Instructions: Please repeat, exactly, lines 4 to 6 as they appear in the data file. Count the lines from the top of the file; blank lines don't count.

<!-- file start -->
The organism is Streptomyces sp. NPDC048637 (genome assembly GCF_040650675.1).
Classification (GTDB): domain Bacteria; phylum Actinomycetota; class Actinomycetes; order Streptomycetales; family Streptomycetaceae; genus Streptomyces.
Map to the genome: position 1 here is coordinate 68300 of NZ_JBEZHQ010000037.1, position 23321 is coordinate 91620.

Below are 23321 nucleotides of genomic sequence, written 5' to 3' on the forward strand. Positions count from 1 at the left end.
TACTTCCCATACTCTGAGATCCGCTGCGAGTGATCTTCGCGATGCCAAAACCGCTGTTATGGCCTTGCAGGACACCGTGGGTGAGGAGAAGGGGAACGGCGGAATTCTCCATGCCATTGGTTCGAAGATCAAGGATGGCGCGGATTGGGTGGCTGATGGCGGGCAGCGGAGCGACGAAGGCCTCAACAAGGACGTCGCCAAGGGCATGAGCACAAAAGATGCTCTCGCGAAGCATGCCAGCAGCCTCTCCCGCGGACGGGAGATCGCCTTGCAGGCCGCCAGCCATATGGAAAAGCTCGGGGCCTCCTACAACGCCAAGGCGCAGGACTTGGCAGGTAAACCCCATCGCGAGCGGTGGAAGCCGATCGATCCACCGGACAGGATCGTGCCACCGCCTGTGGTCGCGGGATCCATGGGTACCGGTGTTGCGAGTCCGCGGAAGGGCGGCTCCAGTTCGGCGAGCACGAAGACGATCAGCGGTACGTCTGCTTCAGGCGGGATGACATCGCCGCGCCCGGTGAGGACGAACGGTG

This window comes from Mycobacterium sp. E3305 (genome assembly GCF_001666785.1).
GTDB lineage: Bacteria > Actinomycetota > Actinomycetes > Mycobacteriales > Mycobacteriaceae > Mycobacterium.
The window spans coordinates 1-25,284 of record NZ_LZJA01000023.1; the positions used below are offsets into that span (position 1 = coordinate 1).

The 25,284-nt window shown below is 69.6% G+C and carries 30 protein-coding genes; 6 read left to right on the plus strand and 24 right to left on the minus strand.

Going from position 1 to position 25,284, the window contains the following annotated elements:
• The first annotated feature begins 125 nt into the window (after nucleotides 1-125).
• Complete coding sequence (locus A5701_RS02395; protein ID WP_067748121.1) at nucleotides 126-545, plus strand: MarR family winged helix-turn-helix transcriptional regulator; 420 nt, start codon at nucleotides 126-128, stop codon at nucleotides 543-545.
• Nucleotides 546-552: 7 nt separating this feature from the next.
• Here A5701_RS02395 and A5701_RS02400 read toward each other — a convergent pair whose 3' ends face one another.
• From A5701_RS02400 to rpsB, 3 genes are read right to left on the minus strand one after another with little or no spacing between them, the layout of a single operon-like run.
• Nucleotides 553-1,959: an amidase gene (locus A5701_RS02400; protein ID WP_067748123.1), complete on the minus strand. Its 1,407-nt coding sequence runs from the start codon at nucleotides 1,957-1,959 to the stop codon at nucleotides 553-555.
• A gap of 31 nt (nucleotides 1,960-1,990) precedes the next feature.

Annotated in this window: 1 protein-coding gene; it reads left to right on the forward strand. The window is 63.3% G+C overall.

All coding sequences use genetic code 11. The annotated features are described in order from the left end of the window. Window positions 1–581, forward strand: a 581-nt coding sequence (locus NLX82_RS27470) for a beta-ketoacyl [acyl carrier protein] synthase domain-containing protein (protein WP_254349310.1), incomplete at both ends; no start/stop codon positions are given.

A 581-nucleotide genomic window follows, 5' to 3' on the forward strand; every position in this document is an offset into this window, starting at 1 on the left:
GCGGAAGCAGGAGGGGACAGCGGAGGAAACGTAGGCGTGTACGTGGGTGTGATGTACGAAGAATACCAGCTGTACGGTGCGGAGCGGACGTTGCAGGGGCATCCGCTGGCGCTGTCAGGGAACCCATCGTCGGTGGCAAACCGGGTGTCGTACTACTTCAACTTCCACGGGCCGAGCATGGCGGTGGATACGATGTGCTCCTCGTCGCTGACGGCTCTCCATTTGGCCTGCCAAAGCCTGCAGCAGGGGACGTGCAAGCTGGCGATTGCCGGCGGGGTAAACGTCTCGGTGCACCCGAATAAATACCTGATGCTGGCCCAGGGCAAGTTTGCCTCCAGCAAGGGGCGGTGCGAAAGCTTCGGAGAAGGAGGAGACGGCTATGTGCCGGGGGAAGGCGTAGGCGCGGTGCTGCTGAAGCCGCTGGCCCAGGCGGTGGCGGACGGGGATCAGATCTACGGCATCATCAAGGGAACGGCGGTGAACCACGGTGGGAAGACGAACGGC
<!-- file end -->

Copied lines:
Below are 23321 nucleotides of genomic sequence, written 5' to 3' on the forward strand. Positions count from 1 at the left end.
TACTTCCCATACTCTGAGATCCGCTGCGAGTGATCTTCGCGATGCCAAAACCGCTGTTATGGCCTTGCAGGACACCGTGGGTGAGGAGAAGGGGAACGGCGGAATTCTCCATGCCATTGGTTCGAAGATCAAGGATGGCGCGGATTGGGTGGCTGATGGCGGGCAGCGGAGCGACGAAGGCCTCAACAAGGACGTCGCCAAGGGCATGAGCACAAAAGATGCTCTCGCGAAGCATGCCAGCAGCCTCTCCCGCGGACGGGAGATCGCCTTGCAGGCCGCCAGCCATATGGAAAAGCTCGGGGCCTCCTACAACGCCAAGGCGCAGGACTTGGCAGGTAAACCCCATCGCGAGCGGTGGAAGCCGATCGATCCACCGGACAGGATCGTGCCACCGCCTGTGGTCGCGGGATCCATGGGTACCGGTGTTGCGAGTCCGCGGAAGGGCGGCTCCAGTTCGGCGAGCACGAAGACGATCAGCGGTACGTCTGCTTCAGGCGGGATGACATCGCCGCGCCCGGTGAGGACGAACGGTG

This window comes from Mycobacterium sp. E3305 (genome assembly GCF_001666785.1).